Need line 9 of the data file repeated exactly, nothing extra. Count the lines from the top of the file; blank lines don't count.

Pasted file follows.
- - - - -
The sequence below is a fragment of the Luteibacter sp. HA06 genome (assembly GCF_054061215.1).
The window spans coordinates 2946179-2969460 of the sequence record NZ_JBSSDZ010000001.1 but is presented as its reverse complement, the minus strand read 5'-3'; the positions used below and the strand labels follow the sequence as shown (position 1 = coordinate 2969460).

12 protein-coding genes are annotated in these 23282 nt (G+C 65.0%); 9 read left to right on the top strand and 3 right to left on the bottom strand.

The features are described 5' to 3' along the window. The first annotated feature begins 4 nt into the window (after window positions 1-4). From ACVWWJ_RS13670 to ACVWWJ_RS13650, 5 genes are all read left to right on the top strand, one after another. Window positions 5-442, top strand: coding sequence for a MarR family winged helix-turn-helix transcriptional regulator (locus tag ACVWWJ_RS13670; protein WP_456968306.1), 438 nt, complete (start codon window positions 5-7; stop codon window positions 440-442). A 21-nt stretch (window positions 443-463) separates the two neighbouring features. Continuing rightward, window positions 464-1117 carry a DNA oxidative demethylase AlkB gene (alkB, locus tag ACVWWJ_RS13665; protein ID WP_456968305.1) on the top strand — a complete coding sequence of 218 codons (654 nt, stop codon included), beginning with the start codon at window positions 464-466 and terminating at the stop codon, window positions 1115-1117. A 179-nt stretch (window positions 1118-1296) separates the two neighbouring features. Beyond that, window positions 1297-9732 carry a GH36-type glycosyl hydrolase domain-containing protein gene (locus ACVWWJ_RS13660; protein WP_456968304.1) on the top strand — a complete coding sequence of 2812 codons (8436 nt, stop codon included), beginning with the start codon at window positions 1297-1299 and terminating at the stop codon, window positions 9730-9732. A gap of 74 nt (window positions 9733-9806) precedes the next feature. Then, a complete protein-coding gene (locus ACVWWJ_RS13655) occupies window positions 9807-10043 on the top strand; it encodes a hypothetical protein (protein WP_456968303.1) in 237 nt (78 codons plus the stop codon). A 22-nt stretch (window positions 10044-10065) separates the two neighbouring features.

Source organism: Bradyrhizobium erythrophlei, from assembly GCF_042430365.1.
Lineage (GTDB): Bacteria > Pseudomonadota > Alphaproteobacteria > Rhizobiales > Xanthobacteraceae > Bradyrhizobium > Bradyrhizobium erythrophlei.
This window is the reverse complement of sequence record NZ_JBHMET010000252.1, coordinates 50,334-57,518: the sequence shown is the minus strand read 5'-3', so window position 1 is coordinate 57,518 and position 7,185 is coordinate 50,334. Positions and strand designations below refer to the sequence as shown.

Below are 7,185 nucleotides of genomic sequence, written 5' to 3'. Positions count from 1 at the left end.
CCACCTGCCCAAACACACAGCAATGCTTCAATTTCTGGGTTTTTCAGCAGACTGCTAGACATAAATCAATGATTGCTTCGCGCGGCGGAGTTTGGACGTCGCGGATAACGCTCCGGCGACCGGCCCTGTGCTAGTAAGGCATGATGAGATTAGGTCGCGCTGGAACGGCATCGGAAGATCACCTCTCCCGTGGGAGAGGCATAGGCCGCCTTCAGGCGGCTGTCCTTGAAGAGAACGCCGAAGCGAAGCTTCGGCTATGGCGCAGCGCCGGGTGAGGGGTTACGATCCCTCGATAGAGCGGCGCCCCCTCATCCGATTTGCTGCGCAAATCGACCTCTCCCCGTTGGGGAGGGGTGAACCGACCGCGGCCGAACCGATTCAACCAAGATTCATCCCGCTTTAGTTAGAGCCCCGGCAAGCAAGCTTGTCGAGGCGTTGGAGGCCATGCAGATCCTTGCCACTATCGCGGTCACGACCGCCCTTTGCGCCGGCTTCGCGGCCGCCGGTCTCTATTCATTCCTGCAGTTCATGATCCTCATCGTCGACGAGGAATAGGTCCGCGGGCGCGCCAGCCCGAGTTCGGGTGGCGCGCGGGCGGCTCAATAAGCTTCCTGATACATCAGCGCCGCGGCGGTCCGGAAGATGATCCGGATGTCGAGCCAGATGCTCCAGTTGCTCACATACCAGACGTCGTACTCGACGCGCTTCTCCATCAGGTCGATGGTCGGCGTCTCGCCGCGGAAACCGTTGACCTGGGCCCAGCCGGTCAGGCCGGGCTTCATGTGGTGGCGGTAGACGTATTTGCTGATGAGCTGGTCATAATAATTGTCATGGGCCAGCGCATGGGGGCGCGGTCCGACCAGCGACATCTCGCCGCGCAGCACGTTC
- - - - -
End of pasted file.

CCACCTGCCCAAACACACAGCAATGCTTCAATTTCTGGGTTTTTCAGCAGACTGCTAGACATAAATCAATGATTGCTTCGCGCGGCGGAGTTTGGACGTCGCGGATAACGCTCCGGCGACCGGCCCTGTGCTAGTAAGGCATGATGAGATTAGGTCGCGCTGGAACGGCATCGGAAGATCACCTCTCCCGTGGGAGAGGCATAGGCCGCCTTCAGGCGGCTGTCCTTGAAGAGAACGCCGAAGCGAAGCTTCGGCTATGGCGCAGCGCCGGGTGAGGGGTTACGATCCCTCGATAGAGCGGCGCCCCCTCATCCGATTTGCTGCGCAAATCGACCTCTCCCCGTTGGGGAGGGGTGAACCGACCGCGGCCGAACCGATTCAACCAAGATTCATCCCGCTTTAGTTAGAGCCCCGGCAAGCAAGCTTGTCGAGGCGTTGGAGGCCATGCAGATCCTTGCCACTATCGCGGTCACGACCGCCCTTTGCGCCGGCTTCGCGGCCGCCGGTCTCTATTCATTCCTGCAGTTCATGATCCTCATCGTCGACGAGGAATAGGTCCGCGGGCGCGCCAGCCCGAGTTCGGGTGGCGCGCGGGCGGCTCAATAAGCTTCCTGATACATCAGCGCCGCGGCGGTCCGGAAGATGATCCGGATGTCGAGCCAGATGCTCCAGTTGCTCACATACCAGACGTCGTACTCGACGCGCTTCTCCATCAGGTCGATGGTCGGCGTCTCGCCGCGGAAACCGTTGACCTGGGCCCAGCCGGTCAGGCCGGGCTTCATGTGGTGGCGGTAGACGTATTTGCTGATGAGCTGGTCATAATAATTGTCATGGGCCAGCGCATGGGGGCGCGGTCCGACCAGCGACATCTCGCCGCGCAGCACGTTC